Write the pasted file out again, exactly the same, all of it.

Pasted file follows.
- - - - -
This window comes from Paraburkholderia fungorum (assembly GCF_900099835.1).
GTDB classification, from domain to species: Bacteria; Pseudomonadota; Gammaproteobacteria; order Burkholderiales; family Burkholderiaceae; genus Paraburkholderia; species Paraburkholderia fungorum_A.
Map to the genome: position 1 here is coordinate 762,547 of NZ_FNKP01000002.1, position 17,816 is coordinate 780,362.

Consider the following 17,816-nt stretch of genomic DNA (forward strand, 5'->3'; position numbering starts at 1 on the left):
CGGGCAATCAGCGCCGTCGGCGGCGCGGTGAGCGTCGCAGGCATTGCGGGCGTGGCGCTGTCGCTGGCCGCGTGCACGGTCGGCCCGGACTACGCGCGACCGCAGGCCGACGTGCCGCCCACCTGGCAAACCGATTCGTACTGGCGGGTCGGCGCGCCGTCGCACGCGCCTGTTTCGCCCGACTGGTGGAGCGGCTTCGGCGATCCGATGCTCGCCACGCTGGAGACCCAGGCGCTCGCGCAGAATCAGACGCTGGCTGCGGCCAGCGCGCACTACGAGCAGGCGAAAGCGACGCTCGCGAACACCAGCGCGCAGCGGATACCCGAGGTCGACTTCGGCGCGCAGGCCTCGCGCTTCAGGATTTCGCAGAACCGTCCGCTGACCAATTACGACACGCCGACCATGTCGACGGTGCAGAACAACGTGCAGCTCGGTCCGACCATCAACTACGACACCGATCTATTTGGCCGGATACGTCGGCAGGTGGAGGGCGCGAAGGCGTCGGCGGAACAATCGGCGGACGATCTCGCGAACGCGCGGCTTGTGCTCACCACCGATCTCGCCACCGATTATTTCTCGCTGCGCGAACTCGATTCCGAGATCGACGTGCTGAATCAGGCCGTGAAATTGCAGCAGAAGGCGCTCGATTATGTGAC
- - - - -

This window comes from Paraburkholderia fungorum (assembly GCF_900099835.1).
GTDB classification, from domain to species: Bacteria; Pseudomonadota; Gammaproteobacteria; order Burkholderiales; family Burkholderiaceae; genus Paraburkholderia; species Paraburkholderia fungorum_A.
Map to the genome: position 1 here is coordinate 762,547 of NZ_FNKP01000002.1, position 17,816 is coordinate 780,362.

Consider the following 17,816-nt stretch of genomic DNA (forward strand, 5'->3'; position numbering starts at 1 on the left):
CGGGCAATCAGCGCCGTCGGCGGCGCGGTGAGCGTCGCAGGCATTGCGGGCGTGGCGCTGTCGCTGGCCGCGTGCACGGTCGGCCCGGACTACGCGCGACCGCAGGCCGACGTGCCGCCCACCTGGCAAACCGATTCGTACTGGCGGGTCGGCGCGCCGTCGCACGCGCCTGTTTCGCCCGACTGGTGGAGCGGCTTCGGCGATCCGATGCTCGCCACGCTGGAGACCCAGGCGCTCGCGCAGAATCAGACGCTGGCTGCGGCCAGCGCGCACTACGAGCAGGCGAAAGCGACGCTCGCGAACACCAGCGCGCAGCGGATACCCGAGGTCGACTTCGGCGCGCAGGCCTCGCGCTTCAGGATTTCGCAGAACCGTCCGCTGACCAATTACGACACGCCGACCATGTCGACGGTGCAGAACAACGTGCAGCTCGGTCCGACCATCAACTACGACACCGATCTATTTGGCCGGATACGTCGGCAGGTGGAGGGCGCGAAGGCGTCGGCGGAACAATCGGCGGACGATCTCGCGAACGCGCGGCTTGTGCTCACCACCGATCTCGCCACCGATTATTTCTCGCTGCGCGAACTCGATTCCGAGATCGACGTGCTGAATCAGGCCGTGAAATTGCAGCAGAAGGCGCTCGATTATGTGAC